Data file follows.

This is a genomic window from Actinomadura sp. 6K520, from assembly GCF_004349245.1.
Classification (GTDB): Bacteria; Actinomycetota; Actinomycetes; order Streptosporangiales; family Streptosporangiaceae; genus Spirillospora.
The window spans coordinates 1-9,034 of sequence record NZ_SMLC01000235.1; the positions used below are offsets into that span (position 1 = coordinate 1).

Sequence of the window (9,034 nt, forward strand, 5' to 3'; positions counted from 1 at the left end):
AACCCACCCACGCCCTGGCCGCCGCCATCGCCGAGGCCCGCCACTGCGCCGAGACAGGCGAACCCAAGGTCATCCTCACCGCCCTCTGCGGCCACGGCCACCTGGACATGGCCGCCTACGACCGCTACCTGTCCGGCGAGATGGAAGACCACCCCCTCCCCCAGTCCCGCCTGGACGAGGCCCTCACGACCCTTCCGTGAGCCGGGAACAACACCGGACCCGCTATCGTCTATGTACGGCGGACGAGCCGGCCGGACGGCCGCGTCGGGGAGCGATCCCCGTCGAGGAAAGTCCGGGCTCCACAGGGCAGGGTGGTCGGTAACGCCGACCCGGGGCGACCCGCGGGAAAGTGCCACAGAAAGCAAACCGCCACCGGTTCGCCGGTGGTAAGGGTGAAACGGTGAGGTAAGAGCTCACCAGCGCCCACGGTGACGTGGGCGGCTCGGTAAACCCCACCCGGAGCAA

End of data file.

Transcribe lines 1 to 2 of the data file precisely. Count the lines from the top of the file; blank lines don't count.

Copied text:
This is a genomic window from Actinomadura sp. 6K520, from assembly GCF_004349245.1.
Classification (GTDB): Bacteria; Actinomycetota; Actinomycetes; order Streptosporangiales; family Streptosporangiaceae; genus Spirillospora.